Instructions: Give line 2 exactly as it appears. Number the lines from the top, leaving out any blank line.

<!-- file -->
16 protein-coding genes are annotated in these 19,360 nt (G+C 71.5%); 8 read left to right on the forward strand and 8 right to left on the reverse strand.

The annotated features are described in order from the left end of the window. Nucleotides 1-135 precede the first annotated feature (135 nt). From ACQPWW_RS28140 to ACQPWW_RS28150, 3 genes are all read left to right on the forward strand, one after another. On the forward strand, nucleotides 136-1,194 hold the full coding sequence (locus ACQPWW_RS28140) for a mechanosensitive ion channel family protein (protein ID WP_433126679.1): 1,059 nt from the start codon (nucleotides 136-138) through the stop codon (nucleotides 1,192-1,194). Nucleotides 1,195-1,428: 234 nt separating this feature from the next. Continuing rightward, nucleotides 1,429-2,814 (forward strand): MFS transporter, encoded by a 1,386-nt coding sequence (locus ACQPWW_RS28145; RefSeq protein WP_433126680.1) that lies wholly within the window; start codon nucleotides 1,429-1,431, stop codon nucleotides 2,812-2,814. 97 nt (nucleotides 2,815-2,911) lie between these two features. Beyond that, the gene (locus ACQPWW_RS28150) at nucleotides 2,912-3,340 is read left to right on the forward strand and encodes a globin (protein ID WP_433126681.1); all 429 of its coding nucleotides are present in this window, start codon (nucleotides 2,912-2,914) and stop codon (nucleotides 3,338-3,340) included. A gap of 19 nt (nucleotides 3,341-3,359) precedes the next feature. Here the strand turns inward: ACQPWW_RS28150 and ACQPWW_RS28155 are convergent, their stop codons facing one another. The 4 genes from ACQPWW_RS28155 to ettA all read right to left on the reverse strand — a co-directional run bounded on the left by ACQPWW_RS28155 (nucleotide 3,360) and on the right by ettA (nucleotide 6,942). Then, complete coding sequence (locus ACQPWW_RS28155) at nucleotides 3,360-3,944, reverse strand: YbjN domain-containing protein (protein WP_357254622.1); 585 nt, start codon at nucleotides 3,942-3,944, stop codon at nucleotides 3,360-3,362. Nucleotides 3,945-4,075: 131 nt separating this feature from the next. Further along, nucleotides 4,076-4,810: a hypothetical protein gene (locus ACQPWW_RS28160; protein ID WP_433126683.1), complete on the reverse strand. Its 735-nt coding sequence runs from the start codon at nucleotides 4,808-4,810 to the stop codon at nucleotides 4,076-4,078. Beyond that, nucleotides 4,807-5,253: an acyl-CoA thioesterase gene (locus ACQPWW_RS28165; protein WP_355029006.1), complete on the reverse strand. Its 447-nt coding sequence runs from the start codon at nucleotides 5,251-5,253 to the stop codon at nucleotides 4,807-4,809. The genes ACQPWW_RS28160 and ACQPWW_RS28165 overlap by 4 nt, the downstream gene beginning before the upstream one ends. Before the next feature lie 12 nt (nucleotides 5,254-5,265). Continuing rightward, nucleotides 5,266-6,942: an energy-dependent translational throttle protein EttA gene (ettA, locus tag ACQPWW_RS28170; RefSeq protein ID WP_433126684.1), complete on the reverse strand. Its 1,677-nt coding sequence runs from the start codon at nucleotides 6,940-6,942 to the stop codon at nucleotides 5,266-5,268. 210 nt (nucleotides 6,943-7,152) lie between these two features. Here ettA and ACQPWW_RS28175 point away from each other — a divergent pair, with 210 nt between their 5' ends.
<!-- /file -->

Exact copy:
The annotated features are described in order from the left end of the window. Nucleotides 1-135 precede the first annotated feature (135 nt). From ACQPWW_RS28140 to ACQPWW_RS28150, 3 genes are all read left to right on the forward strand, one after another. On the forward strand, nucleotides 136-1,194 hold the full coding sequence (locus ACQPWW_RS28140) for a mechanosensitive ion channel family protein (protein ID WP_433126679.1): 1,059 nt from the start codon (nucleotides 136-138) through the stop codon (nucleotides 1,192-1,194). Nucleotides 1,195-1,428: 234 nt separating this feature from the next. Continuing rightward, nucleotides 1,429-2,814 (forward strand): MFS transporter, encoded by a 1,386-nt coding sequence (locus ACQPWW_RS28145; RefSeq protein WP_433126680.1) that lies wholly within the window; start codon nucleotides 1,429-1,431, stop codon nucleotides 2,812-2,814. 97 nt (nucleotides 2,815-2,911) lie between these two features. Beyond that, the gene (locus ACQPWW_RS28150) at nucleotides 2,912-3,340 is read left to right on the forward strand and encodes a globin (protein ID WP_433126681.1); all 429 of its coding nucleotides are present in this window, start codon (nucleotides 2,912-2,914) and stop codon (nucleotides 3,338-3,340) included. A gap of 19 nt (nucleotides 3,341-3,359) precedes the next feature. Here the strand turns inward: ACQPWW_RS28150 and ACQPWW_RS28155 are convergent, their stop codons facing one another. The 4 genes from ACQPWW_RS28155 to ettA all read right to left on the reverse strand — a co-directional run bounded on the left by ACQPWW_RS28155 (nucleotide 3,360) and on the right by ettA (nucleotide 6,942). Then, complete coding sequence (locus ACQPWW_RS28155) at nucleotides 3,360-3,944, reverse strand: YbjN domain-containing protein (protein WP_357254622.1); 585 nt, start codon at nucleotides 3,942-3,944, stop codon at nucleotides 3,360-3,362. Nucleotides 3,945-4,075: 131 nt separating this feature from the next. Further along, nucleotides 4,076-4,810: a hypothetical protein gene (locus ACQPWW_RS28160; protein ID WP_433126683.1), complete on the reverse strand. Its 735-nt coding sequence runs from the start codon at nucleotides 4,808-4,810 to the stop codon at nucleotides 4,076-4,078. Beyond that, nucleotides 4,807-5,253: an acyl-CoA thioesterase gene (locus ACQPWW_RS28165; protein WP_355029006.1), complete on the reverse strand. Its 447-nt coding sequence runs from the start codon at nucleotides 5,251-5,253 to the stop codon at nucleotides 4,807-4,809. The genes ACQPWW_RS28160 and ACQPWW_RS28165 overlap by 4 nt, the downstream gene beginning before the upstream one ends. Before the next feature lie 12 nt (nucleotides 5,254-5,265). Continuing rightward, nucleotides 5,266-6,942: an energy-dependent translational throttle protein EttA gene (ettA, locus tag ACQPWW_RS28170; RefSeq protein ID WP_433126684.1), complete on the reverse strand. Its 1,677-nt coding sequence runs from the start codon at nucleotides 6,940-6,942 to the stop codon at nucleotides 5,266-5,268. 210 nt (nucleotides 6,943-7,152) lie between these two features. Here ettA and ACQPWW_RS28175 point away from each other — a divergent pair, with 210 nt between their 5' ends.